September 11, 2012
BlueToad Inc. apologized Monday for the confusion.
“We want to apologize, announce what happened and set the record straight,” Paul DeHart, chief executive officer of the software company told Reuters.
FBI spokesman Paul Bresson told Reuters “it certainly does appear that BlueToad was where the information was actually compromised.”
A hacker, under the umbrella of AntiSec – a 14-month-old joint operation of Anonymous and LulzSec – posted a file to Pastebin Sept. 3 containing links to roughly one million Apple unique device identifiers (UDIDs).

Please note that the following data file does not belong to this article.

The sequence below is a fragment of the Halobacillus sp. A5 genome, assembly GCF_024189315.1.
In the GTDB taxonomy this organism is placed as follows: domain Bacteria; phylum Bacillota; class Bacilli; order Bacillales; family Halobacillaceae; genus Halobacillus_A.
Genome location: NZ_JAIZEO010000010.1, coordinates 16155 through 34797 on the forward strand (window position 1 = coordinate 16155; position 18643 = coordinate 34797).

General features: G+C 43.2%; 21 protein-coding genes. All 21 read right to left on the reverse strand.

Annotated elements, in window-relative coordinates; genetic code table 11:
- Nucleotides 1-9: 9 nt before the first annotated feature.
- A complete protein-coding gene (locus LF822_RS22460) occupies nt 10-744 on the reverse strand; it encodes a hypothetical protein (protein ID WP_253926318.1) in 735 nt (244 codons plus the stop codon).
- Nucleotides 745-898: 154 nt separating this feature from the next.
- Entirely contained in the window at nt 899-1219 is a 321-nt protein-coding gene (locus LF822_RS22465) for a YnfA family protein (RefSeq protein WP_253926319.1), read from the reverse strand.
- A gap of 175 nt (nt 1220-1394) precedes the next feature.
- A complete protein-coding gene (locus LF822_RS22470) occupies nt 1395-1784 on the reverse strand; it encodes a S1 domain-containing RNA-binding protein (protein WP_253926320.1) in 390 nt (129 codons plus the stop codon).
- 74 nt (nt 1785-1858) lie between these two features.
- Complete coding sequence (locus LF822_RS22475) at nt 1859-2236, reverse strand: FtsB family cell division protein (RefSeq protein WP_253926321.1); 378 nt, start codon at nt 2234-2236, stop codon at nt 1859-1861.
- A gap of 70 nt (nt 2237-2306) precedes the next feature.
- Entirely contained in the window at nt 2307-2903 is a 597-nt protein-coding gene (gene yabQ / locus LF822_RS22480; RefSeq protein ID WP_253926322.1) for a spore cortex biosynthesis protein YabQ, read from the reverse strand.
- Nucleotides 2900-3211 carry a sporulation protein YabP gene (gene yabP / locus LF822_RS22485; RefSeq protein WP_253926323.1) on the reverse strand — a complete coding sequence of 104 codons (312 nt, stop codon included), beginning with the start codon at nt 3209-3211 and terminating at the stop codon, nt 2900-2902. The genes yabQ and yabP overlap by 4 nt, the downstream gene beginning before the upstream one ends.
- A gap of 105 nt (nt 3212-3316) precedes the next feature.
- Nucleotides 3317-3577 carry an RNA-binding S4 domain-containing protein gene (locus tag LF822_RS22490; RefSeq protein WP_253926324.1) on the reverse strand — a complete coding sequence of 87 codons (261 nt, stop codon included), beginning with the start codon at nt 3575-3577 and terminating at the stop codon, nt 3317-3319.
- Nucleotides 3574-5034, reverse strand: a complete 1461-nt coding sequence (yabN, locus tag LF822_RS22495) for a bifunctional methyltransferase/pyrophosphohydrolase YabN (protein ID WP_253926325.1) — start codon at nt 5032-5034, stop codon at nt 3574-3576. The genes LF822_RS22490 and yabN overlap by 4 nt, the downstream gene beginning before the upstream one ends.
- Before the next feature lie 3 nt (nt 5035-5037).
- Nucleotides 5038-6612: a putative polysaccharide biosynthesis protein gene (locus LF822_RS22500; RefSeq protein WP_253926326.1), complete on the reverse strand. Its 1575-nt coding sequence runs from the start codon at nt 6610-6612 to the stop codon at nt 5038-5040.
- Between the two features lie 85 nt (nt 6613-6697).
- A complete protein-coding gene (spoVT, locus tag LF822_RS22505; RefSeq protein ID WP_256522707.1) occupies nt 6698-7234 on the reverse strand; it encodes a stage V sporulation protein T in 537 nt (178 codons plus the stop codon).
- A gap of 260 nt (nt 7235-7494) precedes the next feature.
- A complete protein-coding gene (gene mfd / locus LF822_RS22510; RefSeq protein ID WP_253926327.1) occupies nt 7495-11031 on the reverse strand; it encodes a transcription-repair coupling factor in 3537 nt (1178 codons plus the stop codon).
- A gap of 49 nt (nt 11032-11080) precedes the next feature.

The post alleged the hackers gained access to the Dell laptop of FBI special agent Christopher Stangl in March of this year. Stangl, according to news reports, works at the New York field office and has been instrumental in the FBI’s cybersecurity recruitment efforts.
DeHart said BlueToad knew it had been hacked not long after the links were posted.
“A third party reached out to us who was examining the list that was on the Internet and said, ‘Hey, we see some connections to you guys,'” DeHart told Reuters.
The hackers’ claims of obtaining 12 million device IDs was bogus, he added. In fact, less than 2 million were garnered.
DeHart also told Reuters his company has employed a “national security firm” to carry out a comprehensive security analysis.
BlueToad is one of the world’s largest providers in mobile apps and digital edition solutions.